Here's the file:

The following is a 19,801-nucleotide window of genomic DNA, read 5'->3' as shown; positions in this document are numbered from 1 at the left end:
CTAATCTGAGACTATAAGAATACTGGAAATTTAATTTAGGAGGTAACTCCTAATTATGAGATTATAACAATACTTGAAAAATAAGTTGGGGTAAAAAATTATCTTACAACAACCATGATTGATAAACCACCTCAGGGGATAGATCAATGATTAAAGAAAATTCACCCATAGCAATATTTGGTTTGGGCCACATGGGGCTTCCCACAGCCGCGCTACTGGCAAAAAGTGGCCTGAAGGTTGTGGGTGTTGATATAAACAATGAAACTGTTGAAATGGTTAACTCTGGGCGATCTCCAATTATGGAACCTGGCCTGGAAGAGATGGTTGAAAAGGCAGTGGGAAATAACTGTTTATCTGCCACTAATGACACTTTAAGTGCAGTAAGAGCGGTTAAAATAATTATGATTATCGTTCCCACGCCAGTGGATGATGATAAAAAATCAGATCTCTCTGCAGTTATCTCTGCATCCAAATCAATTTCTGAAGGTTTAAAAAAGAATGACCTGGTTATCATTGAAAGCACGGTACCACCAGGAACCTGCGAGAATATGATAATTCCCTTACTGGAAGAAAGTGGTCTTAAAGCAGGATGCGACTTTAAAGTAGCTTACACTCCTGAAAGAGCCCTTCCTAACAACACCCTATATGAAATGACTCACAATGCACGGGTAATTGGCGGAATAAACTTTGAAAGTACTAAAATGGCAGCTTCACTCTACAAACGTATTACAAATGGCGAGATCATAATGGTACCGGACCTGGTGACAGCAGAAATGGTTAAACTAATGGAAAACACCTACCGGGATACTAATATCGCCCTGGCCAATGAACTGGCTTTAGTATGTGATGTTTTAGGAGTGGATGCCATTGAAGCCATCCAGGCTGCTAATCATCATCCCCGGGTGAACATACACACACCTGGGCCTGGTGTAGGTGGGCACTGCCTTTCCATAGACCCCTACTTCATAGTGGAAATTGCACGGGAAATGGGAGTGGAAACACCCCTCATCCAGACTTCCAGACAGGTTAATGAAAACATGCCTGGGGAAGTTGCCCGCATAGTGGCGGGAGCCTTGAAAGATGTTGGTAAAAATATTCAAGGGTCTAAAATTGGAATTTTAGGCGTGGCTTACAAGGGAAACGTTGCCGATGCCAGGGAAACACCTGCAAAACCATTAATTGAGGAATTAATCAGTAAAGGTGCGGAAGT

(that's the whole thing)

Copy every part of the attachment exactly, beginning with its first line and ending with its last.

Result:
The following is a 19,801-nucleotide window of genomic DNA, read 5'->3' as shown; positions in this document are numbered from 1 at the left end:
CTAATCTGAGACTATAAGAATACTGGAAATTTAATTTAGGAGGTAACTCCTAATTATGAGATTATAACAATACTTGAAAAATAAGTTGGGGTAAAAAATTATCTTACAACAACCATGATTGATAAACCACCTCAGGGGATAGATCAATGATTAAAGAAAATTCACCCATAGCAATATTTGGTTTGGGCCACATGGGGCTTCCCACAGCCGCGCTACTGGCAAAAAGTGGCCTGAAGGTTGTGGGTGTTGATATAAACAATGAAACTGTTGAAATGGTTAACTCTGGGCGATCTCCAATTATGGAACCTGGCCTGGAAGAGATGGTTGAAAAGGCAGTGGGAAATAACTGTTTATCTGCCACTAATGACACTTTAAGTGCAGTAAGAGCGGTTAAAATAATTATGATTATCGTTCCCACGCCAGTGGATGATGATAAAAAATCAGATCTCTCTGCAGTTATCTCTGCATCCAAATCAATTTCTGAAGGTTTAAAAAAGAATGACCTGGTTATCATTGAAAGCACGGTACCACCAGGAACCTGCGAGAATATGATAATTCCCTTACTGGAAGAAAGTGGTCTTAAAGCAGGATGCGACTTTAAAGTAGCTTACACTCCTGAAAGAGCCCTTCCTAACAACACCCTATATGAAATGACTCACAATGCACGGGTAATTGGCGGAATAAACTTTGAAAGTACTAAAATGGCAGCTTCACTCTACAAACGTATTACAAATGGCGAGATCATAATGGTACCGGACCTGGTGACAGCAGAAATGGTTAAACTAATGGAAAACACCTACCGGGATACTAATATCGCCCTGGCCAATGAACTGGCTTTAGTATGTGATGTTTTAGGAGTGGATGCCATTGAAGCCATCCAGGCTGCTAATCATCATCCCCGGGTGAACATACACACACCTGGGCCTGGTGTAGGTGGGCACTGCCTTTCCATAGACCCCTACTTCATAGTGGAAATTGCACGGGAAATGGGAGTGGAAACACCCCTCATCCAGACTTCCAGACAGGTTAATGAAAACATGCCTGGGGAAGTTGCCCGCATAGTGGCGGGAGCCTTGAAAGATGTTGGTAAAAATATTCAAGGGTCTAAAATTGGAATTTTAGGCGTGGCTTACAAGGGAAACGTTGCCGATGCCAGGGAAACACCTGCAAAACCATTAATTGAGGAATTAATCAGTAAAGGTGCGGAAGT